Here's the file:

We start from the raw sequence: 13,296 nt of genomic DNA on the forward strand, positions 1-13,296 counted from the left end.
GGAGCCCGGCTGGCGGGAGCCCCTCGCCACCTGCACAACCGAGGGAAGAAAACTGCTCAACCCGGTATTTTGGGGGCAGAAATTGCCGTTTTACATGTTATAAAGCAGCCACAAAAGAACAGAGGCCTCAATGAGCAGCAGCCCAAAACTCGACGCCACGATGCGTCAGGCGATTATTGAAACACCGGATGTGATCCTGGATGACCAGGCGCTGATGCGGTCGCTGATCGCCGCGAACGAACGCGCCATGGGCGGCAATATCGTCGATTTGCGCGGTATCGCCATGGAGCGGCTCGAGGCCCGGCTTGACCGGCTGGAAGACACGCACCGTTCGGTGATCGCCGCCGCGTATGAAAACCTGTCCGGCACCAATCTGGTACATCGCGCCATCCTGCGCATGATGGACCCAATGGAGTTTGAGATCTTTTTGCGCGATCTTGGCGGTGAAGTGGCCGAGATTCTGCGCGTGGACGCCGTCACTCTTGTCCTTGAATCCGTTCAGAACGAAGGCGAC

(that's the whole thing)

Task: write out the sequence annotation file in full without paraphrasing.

We start from the raw sequence: 13,296 nt of genomic DNA on the forward strand, positions 1-13,296 counted from the left end.
GGAGCCCGGCTGGCGGGAGCCCCTCGCCACCTGCACAACCGAGGGAAGAAAACTGCTCAACCCGGTATTTTGGGGGCAGAAATTGCCGTTTTACATGTTATAAAGCAGCCACAAAAGAACAGAGGCCTCAATGAGCAGCAGCCCAAAACTCGACGCCACGATGCGTCAGGCGATTATTGAAACACCGGATGTGATCCTGGATGACCAGGCGCTGATGCGGTCGCTGATCGCCGCGAACGAACGCGCCATGGGCGGCAATATCGTCGATTTGCGCGGTATCGCCATGGAGCGGCTCGAGGCCCGGCTTGACCGGCTGGAAGACACGCACCGTTCGGTGATCGCCGCCGCGTATGAAAACCTGTCCGGCACCAATCTGGTACATCGCGCCATCCTGCGCATGATGGACCCAATGGAGTTTGAGATCTTTTTGCGCGATCTTGGCGGTGAAGTGGCCGAGATTCTGCGCGTGGACGCCGTCACTCTTGTCCTTGAATCCGTTCAGAACGAAGGCGAC